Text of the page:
cholestasis with peripheral pulmonary stenosis

Alagille Syndrome

Clinical Characteristics
Ocular Features: 

The ocular findings in Alagille syndrome are often of little functional significance but can be sufficient to suggest the diagnosis without further study of the systemic features.  Posterior embryotoxon is found in 95% of individuals while iris abnormalities such as ectopic pupils are seen in 45%, abnormal fundus pigmentation is common (hypopigmentation in 57%, diffuse pigment speckling in 33%), and optic disc anomalies have been reported in 76%.  One study found that 90% of individuals have optic disk drusen by ultrasonography.  The anterior chamber anomalies are considered by some to be characteristic of Axenfeld anomaly.  The presence of these ocular findings in children with cholestasis should suggest Alagille syndrome.  Ocular examination of the parents can also be helpful in this autosomal dominant disorder as some of the same changes are present in one parent in more than a third of cases.

Systemic Features: 

A variety of  systemic features, some of them serious malformations, occur in Alagille syndrome.  Among the most common is a partial intrahepatic biliary atresia leading to cholestasis and jaundice.  Skeletal malformations include 'butterfly' vertebrae, shortened digits, short stature, a broad forehead, and a pointed chin.  The tip of the nose may appear bulbous.  These features have suggested to some that there is a characteristic facial dysmorphology.  Vascular malformations are common including aneurysms affecting major vessels, valvular insufficiency, coarctation of the aorta, and stenosis and these are often responsible for the most serious health problems.  In fact, vascular events have been reported to be responsible for mortality in 34% of one cohort.  Chronic renal insufficiency develops in a minority of patients.  This disorder should always be considered in children with cholestasis, especially when accompanied by cystic kidney disease.  Brain MRIs may show diffuse or focal hyperintensity of white matter even in the absence of hepatic encephalopathy.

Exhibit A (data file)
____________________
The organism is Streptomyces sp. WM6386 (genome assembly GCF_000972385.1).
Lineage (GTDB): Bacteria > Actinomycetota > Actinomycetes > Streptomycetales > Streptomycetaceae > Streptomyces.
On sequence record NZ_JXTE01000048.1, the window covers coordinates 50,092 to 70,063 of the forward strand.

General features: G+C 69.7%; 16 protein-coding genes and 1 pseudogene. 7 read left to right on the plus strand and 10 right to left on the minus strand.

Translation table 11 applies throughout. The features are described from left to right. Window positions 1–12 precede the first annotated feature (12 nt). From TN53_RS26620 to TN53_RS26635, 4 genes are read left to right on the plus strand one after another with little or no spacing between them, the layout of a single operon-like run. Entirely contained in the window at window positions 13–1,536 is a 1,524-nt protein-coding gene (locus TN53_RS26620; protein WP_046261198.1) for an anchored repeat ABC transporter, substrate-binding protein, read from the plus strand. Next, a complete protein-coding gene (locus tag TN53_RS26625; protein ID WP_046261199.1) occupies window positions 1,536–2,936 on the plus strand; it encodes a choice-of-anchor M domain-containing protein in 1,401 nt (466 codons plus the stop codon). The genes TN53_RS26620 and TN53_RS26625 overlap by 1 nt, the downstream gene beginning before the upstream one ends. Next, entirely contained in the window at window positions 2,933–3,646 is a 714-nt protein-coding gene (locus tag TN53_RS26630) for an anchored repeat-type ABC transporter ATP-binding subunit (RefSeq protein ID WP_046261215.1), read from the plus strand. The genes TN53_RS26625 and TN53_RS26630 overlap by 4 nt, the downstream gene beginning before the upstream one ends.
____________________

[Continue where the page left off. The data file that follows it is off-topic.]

This is an autosomal dominant condition secondary to various mutations in the JAG1 gene located on chromosome 20 (20p12).  Penetrance is nearly 100% but there is considerable variation in expression.  A far less common variant of this disorder, ALGS2 (610205), is caused by a mutation in the NOTCH2 gene (1p13-p11).

Autosomal dominant
Treatment Options: 

No cure is available but individual organ disease may be treatable.  The ocular abnormalities generally do not cause vision difficulties.

Reversible of white matter changes has been noted in a single child following liver transplantation.


Article Title: 

CT-defined phenotype of pulmonary artery

Rodriguez RM, Feinstein JA, Chan FP. CT-defined phenotype of pulmonary artery
stenoses in Alagille syndrome
. Pediatr Radiol. 2016 Apr 4. [Epub ahead of print].

PubMed ID: 

Alagille syndrome: clinical and ocular pathognomonic features

El-Koofy NM, El-Mahdy R, Fahmy ME, El-Hennawy A, Farag MY, El-Karaksy HM. Alagille syndrome: clinical and ocular pathognomonic features. Eur J Ophthalmol. 2010 Jul 28. pii: 192165A5-8631-4C06-9C47-9AD63688B02A. [Epub ahead of print]

PubMed ID: 

Ocular abnormalities in Alagille syndrome

Hingorani M, Nischal KK, Davies A, Bentley C, Vivian A, Baker AJ, Mieli-Vergani G, Bird AC, Aclimandos WA. Ocular abnormalities in Alagille syndrome. Ophthalmology. 1999 Feb;106(2):330-7.

PubMed ID: 
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